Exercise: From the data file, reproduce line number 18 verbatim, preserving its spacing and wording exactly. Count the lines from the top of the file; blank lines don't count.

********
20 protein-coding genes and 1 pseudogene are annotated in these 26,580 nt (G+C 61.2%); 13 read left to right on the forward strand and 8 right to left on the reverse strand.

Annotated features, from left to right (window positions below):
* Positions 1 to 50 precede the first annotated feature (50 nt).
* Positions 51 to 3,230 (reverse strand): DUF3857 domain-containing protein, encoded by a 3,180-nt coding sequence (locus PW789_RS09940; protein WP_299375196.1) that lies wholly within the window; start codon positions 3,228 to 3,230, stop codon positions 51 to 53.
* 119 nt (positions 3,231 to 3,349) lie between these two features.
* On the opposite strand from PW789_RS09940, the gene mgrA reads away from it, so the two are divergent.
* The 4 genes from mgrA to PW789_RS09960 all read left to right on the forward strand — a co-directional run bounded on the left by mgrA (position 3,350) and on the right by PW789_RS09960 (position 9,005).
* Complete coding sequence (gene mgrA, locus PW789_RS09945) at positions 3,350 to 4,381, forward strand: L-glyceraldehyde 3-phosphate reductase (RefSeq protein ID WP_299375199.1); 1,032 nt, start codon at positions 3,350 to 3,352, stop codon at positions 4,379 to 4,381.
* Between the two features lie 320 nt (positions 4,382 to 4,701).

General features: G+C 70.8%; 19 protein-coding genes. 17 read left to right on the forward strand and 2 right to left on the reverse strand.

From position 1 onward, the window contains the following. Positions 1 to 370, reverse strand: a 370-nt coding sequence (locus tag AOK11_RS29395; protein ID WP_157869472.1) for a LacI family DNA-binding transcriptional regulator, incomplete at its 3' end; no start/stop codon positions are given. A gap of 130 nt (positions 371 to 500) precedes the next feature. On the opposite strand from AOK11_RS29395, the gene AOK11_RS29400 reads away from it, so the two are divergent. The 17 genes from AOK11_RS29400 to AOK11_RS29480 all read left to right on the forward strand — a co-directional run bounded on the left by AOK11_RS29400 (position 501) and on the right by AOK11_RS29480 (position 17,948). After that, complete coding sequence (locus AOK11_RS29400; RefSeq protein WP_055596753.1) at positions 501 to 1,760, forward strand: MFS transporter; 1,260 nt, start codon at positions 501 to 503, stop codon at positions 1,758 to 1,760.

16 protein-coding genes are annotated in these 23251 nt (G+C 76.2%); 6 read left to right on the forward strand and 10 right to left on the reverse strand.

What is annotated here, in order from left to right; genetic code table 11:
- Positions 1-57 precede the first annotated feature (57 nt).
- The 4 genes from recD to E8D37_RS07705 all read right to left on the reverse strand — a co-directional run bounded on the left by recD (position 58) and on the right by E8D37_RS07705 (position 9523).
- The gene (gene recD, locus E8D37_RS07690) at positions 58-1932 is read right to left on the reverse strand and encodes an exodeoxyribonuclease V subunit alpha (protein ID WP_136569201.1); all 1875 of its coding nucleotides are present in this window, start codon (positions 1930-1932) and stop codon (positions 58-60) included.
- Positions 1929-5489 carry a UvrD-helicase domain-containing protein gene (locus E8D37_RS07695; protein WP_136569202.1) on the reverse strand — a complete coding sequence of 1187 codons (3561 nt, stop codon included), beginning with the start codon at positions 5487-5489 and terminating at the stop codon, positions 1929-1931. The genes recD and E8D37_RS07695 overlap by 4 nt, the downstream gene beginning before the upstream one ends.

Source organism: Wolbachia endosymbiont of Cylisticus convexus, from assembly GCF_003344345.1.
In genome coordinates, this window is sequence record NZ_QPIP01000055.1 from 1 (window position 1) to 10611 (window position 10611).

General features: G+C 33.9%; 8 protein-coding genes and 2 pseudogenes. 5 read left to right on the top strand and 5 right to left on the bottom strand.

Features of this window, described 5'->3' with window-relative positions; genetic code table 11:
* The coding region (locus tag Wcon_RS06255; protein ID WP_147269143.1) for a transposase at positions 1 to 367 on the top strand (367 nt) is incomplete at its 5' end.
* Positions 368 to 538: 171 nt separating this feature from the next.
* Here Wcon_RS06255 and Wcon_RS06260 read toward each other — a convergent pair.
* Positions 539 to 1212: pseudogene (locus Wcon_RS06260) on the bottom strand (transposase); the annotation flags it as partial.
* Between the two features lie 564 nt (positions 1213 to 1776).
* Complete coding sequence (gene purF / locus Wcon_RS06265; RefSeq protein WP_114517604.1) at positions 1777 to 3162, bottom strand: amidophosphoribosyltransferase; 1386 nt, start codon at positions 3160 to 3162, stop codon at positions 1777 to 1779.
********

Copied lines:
Source organism: Wolbachia endosymbiont of Cylisticus convexus, from assembly GCF_003344345.1.